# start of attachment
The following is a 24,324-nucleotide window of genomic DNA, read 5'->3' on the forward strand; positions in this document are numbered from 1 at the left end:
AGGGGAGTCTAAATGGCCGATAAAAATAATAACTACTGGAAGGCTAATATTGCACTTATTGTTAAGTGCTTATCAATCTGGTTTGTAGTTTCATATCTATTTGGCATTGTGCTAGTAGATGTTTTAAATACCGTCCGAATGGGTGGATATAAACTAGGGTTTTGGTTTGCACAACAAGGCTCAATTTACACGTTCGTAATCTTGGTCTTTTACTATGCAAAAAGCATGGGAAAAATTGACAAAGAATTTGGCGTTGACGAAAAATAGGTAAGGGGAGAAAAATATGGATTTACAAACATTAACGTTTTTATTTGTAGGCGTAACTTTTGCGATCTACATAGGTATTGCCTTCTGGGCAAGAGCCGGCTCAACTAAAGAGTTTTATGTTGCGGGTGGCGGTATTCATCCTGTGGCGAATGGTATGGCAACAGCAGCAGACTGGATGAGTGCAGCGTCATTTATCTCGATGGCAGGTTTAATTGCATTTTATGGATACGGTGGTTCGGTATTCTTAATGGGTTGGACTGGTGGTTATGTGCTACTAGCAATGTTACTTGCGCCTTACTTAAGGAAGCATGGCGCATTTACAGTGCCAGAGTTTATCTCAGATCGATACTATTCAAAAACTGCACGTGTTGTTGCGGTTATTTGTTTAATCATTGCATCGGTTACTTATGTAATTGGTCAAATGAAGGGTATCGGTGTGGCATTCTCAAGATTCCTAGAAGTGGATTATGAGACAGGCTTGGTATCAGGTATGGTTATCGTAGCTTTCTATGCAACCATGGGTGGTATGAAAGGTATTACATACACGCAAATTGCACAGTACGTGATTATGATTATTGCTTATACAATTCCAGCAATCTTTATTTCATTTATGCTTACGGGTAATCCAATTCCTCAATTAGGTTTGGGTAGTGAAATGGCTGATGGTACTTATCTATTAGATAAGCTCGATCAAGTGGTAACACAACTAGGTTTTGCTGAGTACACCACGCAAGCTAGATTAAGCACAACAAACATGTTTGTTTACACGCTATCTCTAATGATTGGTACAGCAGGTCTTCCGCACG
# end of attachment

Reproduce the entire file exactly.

The following is a 24,324-nucleotide window of genomic DNA, read 5'->3' on the forward strand; positions in this document are numbered from 1 at the left end:
AGGGGAGTCTAAATGGCCGATAAAAATAATAACTACTGGAAGGCTAATATTGCACTTATTGTTAAGTGCTTATCAATCTGGTTTGTAGTTTCATATCTATTTGGCATTGTGCTAGTAGATGTTTTAAATACCGTCCGAATGGGTGGATATAAACTAGGGTTTTGGTTTGCACAACAAGGCTCAATTTACACGTTCGTAATCTTGGTCTTTTACTATGCAAAAAGCATGGGAAAAATTGACAAAGAATTTGGCGTTGACGAAAAATAGGTAAGGGGAGAAAAATATGGATTTACAAACATTAACGTTTTTATTTGTAGGCGTAACTTTTGCGATCTACATAGGTATTGCCTTCTGGGCAAGAGCCGGCTCAACTAAAGAGTTTTATGTTGCGGGTGGCGGTATTCATCCTGTGGCGAATGGTATGGCAACAGCAGCAGACTGGATGAGTGCAGCGTCATTTATCTCGATGGCAGGTTTAATTGCATTTTATGGATACGGTGGTTCGGTATTCTTAATGGGTTGGACTGGTGGTTATGTGCTACTAGCAATGTTACTTGCGCCTTACTTAAGGAAGCATGGCGCATTTACAGTGCCAGAGTTTATCTCAGATCGATACTATTCAAAAACTGCACGTGTTGTTGCGGTTATTTGTTTAATCATTGCATCGGTTACTTATGTAATTGGTCAAATGAAGGGTATCGGTGTGGCATTCTCAAGATTCCTAGAAGTGGATTATGAGACAGGCTTGGTATCAGGTATGGTTATCGTAGCTTTCTATGCAACCATGGGTGGTATGAAAGGTATTACATACACGCAAATTGCACAGTACGTGATTATGATTATTGCTTATACAATTCCAGCAATCTTTATTTCATTTATGCTTACGGGTAATCCAATTCCTCAATTAGGTTTGGGTAGTGAAATGGCTGATGGTACTTATCTATTAGATAAGCTCGATCAAGTGGTAACACAACTAGGTTTTGCTGAGTACACCACGCAAGCTAGATTAAGCACAACAAACATGTTTGTTTACACGCTATCTCTAATGATTGGTACAGCAGGTCTTCCGCACG